(urth) barrington interview
severiansola at hotmail.com
Tue Oct 7 15:25:03 PDT 2014
>Marc Aramini: "Marc used a math problem"??????????????????????????????
>Rick Norwood: First, let me apologize for getting Marc and Lee mixed up. When I read an amalgam
>of many posts, I sometimes get confused about who is doing what, with what, and to whom.
Same here. It's the reason I try to assign names to quotes in my posts.
>Aliens who use a different number base is a red herring. The math is the same, independently of
>the language in which it is written.
Not a red herring; and don't think I didn't notice how you cleverly focused on the alien's 12 fingers
and ignored "his" silicon brain. :- )
I've had this debate before and I know it can be disturbing to the purely science/mathematically
minded. But math isn't really "universal". It a system of calculation created by the human mind
which is part of a primate brain evolved from more primitive mammalian ancestors.
Our brains may organize the search patterns of bees or the spiral shape of a conch shell or the
galaxy into a mathematical pattern. But I am confident in stating that bees and mollusks and stars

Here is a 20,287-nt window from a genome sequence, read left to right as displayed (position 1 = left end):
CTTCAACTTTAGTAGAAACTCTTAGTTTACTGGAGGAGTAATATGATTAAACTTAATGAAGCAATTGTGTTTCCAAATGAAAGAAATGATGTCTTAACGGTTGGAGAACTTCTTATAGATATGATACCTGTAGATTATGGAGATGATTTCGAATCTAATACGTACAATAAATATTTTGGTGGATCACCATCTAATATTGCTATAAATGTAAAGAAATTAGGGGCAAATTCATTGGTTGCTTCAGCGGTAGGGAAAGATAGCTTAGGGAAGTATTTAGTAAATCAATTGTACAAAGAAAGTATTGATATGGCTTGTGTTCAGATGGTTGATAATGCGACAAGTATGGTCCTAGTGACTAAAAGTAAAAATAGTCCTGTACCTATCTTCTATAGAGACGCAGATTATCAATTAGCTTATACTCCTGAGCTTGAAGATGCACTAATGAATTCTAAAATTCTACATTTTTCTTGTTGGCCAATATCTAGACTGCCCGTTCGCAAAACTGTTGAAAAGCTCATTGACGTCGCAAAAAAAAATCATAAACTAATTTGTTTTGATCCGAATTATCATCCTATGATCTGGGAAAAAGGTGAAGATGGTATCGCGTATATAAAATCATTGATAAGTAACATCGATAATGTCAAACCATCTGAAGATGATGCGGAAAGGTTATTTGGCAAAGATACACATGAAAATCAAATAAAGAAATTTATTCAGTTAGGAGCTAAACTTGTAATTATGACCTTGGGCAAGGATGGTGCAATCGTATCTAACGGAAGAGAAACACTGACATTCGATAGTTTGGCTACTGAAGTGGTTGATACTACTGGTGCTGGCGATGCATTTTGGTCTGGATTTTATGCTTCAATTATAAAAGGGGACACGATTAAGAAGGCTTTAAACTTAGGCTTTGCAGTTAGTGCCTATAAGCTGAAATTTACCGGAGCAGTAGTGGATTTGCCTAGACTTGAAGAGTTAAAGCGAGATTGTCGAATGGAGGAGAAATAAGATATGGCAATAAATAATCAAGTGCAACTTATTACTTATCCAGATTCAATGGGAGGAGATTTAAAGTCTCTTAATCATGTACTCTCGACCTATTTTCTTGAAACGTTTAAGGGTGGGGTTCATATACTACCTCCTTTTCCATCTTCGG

are not doing math. We are, as we seek to organize the universe into patterns our brains can
>And I really do think there are right and wrong interpretations of literature. As somebody said
> (Marc? Lee?), the ghost of Hamlet’s father is not an alien. That interpretation would be just plain
Not me. I am on the other side of the fence on this debate. I can find at least a couple ways of
understanding "ghost of Hamlet's father is an alien" to be a true statement.
1. The author, William Shakespeare, was from England. Hamlet's father was Danish.
2. We live in a material world. Ghosts, by definition, are from another sort of world who happen
to be visiting this one.
Of course I am not trying to be right about Hamlet's father, per se. I am only saying that anytime you
make a statement of absolute or universal rightness or wrongness, you are unconsciously operating
within a system of assumptions shared by the people you are talking to. Those assumptions can and
sometimes should be questioned, especially when "universality" is the claim.
It reminds me of a quote I heard from somebody in Mississippi back in 2012. He said that he knew
Barack Obama couldn't be re-elected because everybody he knew was voting against him.
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